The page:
I have long argued that the government should create a new relationship with the EU. I was pleased Mr Cameron used this phrase in his important Bloomberg speech. The businessmen who have written today to a newspaper saying it is in our economic interest to stay in the EU on current terms, as always have failed to explain why. The problems with our current membership include the high cost energy, ineffective and expensive regulations and other anti enterprise measures which adversely affect us. The EU is anti jobs, exporting them to other parts of the world by making us uncompetitive.
To me the phrase a new relationship means that we want to create a relationship based around the important trade the UK does with other states in the EU. We also may well need to co-operate with the neighbours, through bilateral agreements over pipelines, ferry links, air routes and all the other issues that relate to the conduct of trade and the travel of people between our islands and the continent. I leave open the possibility that we will want to undertake other matters based on mutual political co-operation, where it makes sense for us and them and where we have a veto over whether to do it or not, just as they would also enjoy a veto.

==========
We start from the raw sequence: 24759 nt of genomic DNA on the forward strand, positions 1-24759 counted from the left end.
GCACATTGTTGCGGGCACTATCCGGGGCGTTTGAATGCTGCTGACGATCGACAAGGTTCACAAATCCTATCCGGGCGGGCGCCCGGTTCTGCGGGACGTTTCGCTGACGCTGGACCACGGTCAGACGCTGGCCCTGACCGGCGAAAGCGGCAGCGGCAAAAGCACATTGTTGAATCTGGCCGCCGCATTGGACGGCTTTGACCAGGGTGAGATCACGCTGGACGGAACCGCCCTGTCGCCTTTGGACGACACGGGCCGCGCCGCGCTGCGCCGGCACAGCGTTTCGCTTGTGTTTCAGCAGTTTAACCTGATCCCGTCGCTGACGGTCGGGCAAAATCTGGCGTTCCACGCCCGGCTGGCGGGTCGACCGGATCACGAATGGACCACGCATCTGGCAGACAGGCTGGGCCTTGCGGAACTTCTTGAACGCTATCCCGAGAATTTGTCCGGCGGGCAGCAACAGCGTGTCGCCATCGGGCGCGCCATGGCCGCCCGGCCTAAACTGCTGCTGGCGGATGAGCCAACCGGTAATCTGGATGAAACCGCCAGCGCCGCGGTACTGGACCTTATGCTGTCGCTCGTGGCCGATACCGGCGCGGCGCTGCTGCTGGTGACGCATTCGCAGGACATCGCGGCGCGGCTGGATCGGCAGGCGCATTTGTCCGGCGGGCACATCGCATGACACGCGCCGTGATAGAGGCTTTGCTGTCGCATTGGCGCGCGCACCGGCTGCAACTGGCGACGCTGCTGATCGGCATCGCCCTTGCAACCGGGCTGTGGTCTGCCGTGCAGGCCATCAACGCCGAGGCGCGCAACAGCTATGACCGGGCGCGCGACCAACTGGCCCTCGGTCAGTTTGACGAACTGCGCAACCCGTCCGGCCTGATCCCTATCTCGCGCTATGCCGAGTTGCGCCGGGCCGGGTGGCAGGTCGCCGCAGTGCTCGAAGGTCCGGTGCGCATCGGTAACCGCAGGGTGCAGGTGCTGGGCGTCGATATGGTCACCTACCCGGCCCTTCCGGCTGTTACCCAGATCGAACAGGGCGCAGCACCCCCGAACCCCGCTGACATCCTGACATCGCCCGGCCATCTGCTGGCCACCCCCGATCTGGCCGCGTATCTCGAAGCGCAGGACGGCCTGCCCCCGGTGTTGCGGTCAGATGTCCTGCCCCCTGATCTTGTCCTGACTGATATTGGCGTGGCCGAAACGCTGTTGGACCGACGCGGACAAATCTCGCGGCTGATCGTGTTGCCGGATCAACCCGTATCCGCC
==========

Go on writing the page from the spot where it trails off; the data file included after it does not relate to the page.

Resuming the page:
I do not think we can mend this broken relationship which many in the UK now find unacceptable, by a few modest treaty amendments. After all, the whole Conservative party voted No to Nice, No to Amsterdam, and No to Lisbon. The Conservative party was forced into accepting Maastricht reluctantly by a past leadership, only accepting it on the basis that we were exempted from the main points of that treaty, by refusing to join the Euro.
I find it bizarre that the media and some other critics now make out the Conservative party is once again divided on Europe and talking about something that matters to few people. The party I know is united behind the proposition that we need a new relationship, and still united around the view that at least the last three treaties and arguably more were unacceptable in surrendering vetoes and pushing the federalist agenda.
In a democracy one Parliament cannot bind its successors. To recover our democracy we need to be able to reverse EU laws previous governments have adopted, and need to be able to unwind treaties we voted against at the time. Far from banging on about a minor issue, we are seeking to sort out the big issues of border control, migration, extradition, energy prices, welfare eligibility and the rest where the EU now has the power to block or amend what we want to do.